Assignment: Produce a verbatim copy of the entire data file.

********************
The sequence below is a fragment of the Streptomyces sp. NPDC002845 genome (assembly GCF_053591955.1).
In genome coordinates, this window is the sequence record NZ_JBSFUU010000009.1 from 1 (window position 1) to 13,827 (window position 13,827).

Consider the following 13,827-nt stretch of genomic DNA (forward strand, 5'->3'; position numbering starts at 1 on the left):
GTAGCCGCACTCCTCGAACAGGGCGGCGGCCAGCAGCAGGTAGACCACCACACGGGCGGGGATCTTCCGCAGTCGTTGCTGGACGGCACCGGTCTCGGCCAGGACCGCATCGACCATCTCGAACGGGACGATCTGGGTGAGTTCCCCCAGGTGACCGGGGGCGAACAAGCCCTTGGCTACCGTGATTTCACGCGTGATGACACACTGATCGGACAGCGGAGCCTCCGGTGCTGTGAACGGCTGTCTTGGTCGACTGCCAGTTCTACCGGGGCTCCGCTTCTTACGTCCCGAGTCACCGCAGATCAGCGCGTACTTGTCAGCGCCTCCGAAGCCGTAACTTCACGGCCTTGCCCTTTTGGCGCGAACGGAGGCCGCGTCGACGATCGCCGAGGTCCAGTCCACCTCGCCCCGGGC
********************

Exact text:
The sequence below is a fragment of the Streptomyces sp. NPDC002845 genome (assembly GCF_053591955.1).
In genome coordinates, this window is the sequence record NZ_JBSFUU010000009.1 from 1 (window position 1) to 13,827 (window position 13,827).

Consider the following 13,827-nt stretch of genomic DNA (forward strand, 5'->3'; position numbering starts at 1 on the left):
GTAGCCGCACTCCTCGAACAGGGCGGCGGCCAGCAGCAGGTAGACCACCACACGGGCGGGGATCTTCCGCAGTCGTTGCTGGACGGCACCGGTCTCGGCCAGGACCGCATCGACCATCTCGAACGGGACGATCTGGGTGAGTTCCCCCAGGTGACCGGGGGCGAACAAGCCCTTGGCTACCGTGATTTCACGCGTGATGACACACTGATCGGACAGCGGAGCCTCCGGTGCTGTGAACGGCTGTCTTGGTCGACTGCCAGTTCTACCGGGGCTCCGCTTCTTACGTCCCGAGTCACCGCAGATCAGCGCGTACTTGTCAGCGCCTCCGAAGCCGTAACTTCACGGCCTTGCCCTTTTGGCGCGAACGGAGGCCGCGTCGACGATCGCCGAGGTCCAGTCCACCTCGCCCCGGGC